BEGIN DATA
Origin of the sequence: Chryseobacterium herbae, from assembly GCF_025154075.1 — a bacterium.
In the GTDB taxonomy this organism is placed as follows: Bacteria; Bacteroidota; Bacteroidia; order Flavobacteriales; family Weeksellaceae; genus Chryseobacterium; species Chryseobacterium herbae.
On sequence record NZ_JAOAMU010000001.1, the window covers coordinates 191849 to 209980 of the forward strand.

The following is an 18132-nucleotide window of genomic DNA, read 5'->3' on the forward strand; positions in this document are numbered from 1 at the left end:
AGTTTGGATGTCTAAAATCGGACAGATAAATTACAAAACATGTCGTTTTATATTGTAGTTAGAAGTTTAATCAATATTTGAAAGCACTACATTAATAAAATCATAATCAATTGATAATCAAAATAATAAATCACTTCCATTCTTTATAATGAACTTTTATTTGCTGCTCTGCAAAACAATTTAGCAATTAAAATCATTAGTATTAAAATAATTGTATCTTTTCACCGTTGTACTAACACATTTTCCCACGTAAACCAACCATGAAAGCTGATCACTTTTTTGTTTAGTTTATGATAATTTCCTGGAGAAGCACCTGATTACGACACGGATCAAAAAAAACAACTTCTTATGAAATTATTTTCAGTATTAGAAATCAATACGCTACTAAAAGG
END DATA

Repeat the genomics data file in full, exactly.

Origin of the sequence: Chryseobacterium herbae, from assembly GCF_025154075.1 — a bacterium.
In the GTDB taxonomy this organism is placed as follows: Bacteria; Bacteroidota; Bacteroidia; order Flavobacteriales; family Weeksellaceae; genus Chryseobacterium; species Chryseobacterium herbae.
On sequence record NZ_JAOAMU010000001.1, the window covers coordinates 191849 to 209980 of the forward strand.

The following is an 18132-nucleotide window of genomic DNA, read 5'->3' on the forward strand; positions in this document are numbered from 1 at the left end:
AGTTTGGATGTCTAAAATCGGACAGATAAATTACAAAACATGTCGTTTTATATTGTAGTTAGAAGTTTAATCAATATTTGAAAGCACTACATTAATAAAATCATAATCAATTGATAATCAAAATAATAAATCACTTCCATTCTTTATAATGAACTTTTATTTGCTGCTCTGCAAAACAATTTAGCAATTAAAATCATTAGTATTAAAATAATTGTATCTTTTCACCGTTGTACTAACACATTTTCCCACGTAAACCAACCATGAAAGCTGATCACTTTTTTGTTTAGTTTATGATAATTTCCTGGAGAAGCACCTGATTACGACACGGATCAAAAAAAACAACTTCTTATGAAATTATTTTCAGTATTAGAAATCAATACGCTACTAAAAGG